And that leads us to religion. Yana doesn’t believe in it as represented by her husband’s occupation. She doesn’t believe in it as a means of her son’s education. But, most fundamentally, she doesn’t believe herself, so the ultimate separation is her separation from herself. It is her and her family who are supposed to live by Jehovah’s principles. Do they? And if that’s not what they’re doing, what exactly is it that they are doing: David – building churches and preaching, Yana – teaching Bible to children, Giorgi – studying psalms?
If we are not living our lives, who’s living them?
“I look at the mirror and a stranger looks back”.
A stranger knocks on Yana’s door and he says: I will do anything I want to.
Who knows, had they been more careful with each other, Yana and David, if only they both paid more attention, just stayed together, that knock might never have happened. But they didn’t. I noticed that while talking about this film Dea often refers to this image of a “point of no return”, which is essentially a point that seems totally avoidable at first – and then all of a sudden you cannot go back.
I think in this film the point of no return is when David leaves Yana, who is troubled, alone. This situation where the actual problems are in one place, and David tries to resolve them in another – by building another building, preaching some more preaches – is a point of no return. We would like this point to arrive later, much later. As Dea points out herself, “characters should take a step back to question their actions, their lives, and try to make sense of them — but they don’t”.1 From there on the only way is downwards.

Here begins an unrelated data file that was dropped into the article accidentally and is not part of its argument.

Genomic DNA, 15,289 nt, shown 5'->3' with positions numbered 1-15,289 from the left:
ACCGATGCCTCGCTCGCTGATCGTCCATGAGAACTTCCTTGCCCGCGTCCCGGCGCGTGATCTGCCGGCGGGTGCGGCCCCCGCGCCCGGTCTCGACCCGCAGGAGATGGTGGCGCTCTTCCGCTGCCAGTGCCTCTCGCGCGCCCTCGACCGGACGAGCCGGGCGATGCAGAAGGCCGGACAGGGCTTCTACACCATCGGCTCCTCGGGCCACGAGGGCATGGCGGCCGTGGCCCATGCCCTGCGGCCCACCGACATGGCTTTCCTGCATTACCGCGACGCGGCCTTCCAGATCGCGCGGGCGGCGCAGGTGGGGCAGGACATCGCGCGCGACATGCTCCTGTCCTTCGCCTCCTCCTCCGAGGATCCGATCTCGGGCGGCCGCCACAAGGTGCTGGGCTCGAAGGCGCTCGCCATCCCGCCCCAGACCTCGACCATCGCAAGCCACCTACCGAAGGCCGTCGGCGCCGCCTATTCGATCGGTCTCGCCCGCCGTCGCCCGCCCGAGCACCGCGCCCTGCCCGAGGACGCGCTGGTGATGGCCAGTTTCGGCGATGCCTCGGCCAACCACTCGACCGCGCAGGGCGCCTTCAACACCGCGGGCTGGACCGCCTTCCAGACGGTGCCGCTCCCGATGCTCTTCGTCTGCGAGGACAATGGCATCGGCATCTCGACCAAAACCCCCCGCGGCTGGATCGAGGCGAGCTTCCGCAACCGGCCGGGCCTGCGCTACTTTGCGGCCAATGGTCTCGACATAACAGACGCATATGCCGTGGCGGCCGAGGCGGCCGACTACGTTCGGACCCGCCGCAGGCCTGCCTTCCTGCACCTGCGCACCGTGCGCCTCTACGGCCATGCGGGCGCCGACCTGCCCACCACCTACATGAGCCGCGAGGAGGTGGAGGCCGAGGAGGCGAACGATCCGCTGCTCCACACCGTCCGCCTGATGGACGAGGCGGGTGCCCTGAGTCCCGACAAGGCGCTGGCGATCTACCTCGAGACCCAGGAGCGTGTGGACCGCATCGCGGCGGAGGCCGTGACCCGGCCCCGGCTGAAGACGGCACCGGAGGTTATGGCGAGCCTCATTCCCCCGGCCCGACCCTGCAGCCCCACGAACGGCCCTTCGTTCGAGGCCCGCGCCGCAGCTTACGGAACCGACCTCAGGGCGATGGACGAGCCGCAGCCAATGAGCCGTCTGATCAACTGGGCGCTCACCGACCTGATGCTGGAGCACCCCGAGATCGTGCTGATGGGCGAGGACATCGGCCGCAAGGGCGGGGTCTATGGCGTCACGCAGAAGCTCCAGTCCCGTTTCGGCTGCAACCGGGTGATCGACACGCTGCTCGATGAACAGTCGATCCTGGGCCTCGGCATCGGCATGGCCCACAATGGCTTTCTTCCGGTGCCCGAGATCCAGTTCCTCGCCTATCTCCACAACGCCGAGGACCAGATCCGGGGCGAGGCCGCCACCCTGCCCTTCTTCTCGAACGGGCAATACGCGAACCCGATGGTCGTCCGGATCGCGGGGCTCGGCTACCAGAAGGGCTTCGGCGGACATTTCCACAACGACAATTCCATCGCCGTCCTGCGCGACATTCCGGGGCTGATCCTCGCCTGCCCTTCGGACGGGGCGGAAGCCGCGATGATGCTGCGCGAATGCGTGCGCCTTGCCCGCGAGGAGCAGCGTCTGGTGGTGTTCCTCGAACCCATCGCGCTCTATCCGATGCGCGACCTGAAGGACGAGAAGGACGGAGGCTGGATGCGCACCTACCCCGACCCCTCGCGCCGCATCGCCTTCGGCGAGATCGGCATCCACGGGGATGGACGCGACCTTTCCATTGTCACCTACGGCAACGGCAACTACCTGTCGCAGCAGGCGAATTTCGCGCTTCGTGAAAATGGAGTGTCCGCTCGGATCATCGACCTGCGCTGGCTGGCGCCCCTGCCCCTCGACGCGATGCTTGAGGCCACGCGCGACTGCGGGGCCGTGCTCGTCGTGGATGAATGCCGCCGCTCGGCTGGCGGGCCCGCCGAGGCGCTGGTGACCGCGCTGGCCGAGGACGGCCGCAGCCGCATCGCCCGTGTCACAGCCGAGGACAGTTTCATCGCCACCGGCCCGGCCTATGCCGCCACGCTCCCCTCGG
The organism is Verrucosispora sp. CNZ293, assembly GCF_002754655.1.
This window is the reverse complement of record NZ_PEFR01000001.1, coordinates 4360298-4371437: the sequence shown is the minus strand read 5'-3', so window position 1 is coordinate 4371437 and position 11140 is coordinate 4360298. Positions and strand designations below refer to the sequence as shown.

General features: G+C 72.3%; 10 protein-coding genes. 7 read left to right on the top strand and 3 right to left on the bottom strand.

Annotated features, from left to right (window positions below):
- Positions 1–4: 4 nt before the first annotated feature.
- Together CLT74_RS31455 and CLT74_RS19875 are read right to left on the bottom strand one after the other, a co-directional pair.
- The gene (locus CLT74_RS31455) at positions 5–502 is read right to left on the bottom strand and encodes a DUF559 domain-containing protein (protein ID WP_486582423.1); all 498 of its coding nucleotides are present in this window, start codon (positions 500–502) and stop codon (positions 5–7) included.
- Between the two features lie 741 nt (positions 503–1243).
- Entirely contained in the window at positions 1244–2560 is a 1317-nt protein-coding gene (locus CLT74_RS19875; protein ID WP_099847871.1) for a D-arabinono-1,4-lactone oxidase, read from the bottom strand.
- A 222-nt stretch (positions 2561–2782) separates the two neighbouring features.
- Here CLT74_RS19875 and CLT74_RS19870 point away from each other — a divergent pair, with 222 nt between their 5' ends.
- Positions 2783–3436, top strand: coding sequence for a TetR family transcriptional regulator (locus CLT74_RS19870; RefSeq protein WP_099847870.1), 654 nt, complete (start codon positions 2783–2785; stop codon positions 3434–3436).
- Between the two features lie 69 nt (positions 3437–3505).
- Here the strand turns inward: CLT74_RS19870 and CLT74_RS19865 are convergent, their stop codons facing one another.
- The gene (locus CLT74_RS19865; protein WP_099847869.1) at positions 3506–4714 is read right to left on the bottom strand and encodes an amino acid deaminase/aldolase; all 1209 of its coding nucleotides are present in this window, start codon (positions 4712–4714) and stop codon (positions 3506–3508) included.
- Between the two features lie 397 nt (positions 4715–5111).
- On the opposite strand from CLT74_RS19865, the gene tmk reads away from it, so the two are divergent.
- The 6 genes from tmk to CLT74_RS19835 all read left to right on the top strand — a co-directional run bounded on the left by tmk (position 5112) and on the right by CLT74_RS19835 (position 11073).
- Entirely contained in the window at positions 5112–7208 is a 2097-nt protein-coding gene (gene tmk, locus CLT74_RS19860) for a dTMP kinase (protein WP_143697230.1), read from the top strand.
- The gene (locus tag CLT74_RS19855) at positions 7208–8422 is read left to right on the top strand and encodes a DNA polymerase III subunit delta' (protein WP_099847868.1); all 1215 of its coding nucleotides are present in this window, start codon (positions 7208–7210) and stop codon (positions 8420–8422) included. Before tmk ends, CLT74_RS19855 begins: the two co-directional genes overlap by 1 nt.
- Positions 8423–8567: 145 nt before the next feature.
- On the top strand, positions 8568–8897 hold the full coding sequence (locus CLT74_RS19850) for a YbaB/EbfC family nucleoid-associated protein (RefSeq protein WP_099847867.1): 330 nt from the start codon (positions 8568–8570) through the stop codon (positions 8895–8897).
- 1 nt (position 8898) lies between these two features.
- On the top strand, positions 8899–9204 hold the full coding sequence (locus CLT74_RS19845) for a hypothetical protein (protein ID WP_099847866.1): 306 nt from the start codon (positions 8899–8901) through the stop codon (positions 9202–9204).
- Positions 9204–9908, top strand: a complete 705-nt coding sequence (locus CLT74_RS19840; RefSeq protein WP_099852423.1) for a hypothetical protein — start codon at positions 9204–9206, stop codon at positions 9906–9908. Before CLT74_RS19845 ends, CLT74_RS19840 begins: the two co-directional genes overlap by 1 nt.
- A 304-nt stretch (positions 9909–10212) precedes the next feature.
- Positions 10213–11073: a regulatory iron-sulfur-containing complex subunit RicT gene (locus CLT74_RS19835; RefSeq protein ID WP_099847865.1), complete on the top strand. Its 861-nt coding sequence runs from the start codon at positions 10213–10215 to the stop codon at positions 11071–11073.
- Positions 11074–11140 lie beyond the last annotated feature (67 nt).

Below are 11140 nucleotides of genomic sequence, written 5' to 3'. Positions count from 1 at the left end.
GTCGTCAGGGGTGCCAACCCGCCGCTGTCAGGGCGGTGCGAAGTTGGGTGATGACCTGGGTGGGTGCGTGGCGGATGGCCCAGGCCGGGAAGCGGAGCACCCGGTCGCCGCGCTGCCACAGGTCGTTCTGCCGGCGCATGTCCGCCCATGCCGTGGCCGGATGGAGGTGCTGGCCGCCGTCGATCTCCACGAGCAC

Philosophers would say that the detective’s visit is overdetermined. He comes because Yana’s husband is not there. He comes because he wants to crack their family open in his own interests. He comes because Yana needs to know who is that stranger she sees in the mirror.
That’s why a spectator can even ask themselves at one point: “Does he really exist?” It is a significant question that makes it clearer in what way everything from now on happens in two dimensions – first and foremost, of course, in Yana’s head.
It is no surprise that the two visits are more revelatory for Yana than they are for the aggressor, who is really more of a force than a character. You can see it, she almost studies what happens with her, and her responses are not at all random or driven uniquely by fear. Seeing what is happening to her now, she can finally see what has been happening to her all along. A great scene in this regard is her erratic but almost triumphant act of cleaning herself up in the bathroom after the rape. That’s the part of the film where, almost entirely surrendering to passivity, she actually gains control over her life for the first time, even if she uses this control to inflict a kind of self-punishment on herself.
What happens next is this beautiful 7-minute shot that will go down in the history of cinema. We witness a complete dissolution of two worlds. Yana becomes herself in a way that we’ve never seen before: in this scene she is no longer a housewife, no longer a mother, no longer a teacher. Also, and this is no less important, she is no longer in the city. Even her son is unable to catch her attention. She is beautiful and free. Needless to say, this doesn’t last any longer than these 7 minutes of her life. The events of the previous days transformed and liberated her in a way, but she now has to meditate on the context of that change. What does that change mean in the context of her family? I think this meditation is at the core of the visit to her mother. What she discovers after that visit, and after her husband’s return, and what represents the climax of the tragedy in The Beginning, is that all she’d been through will not change anything.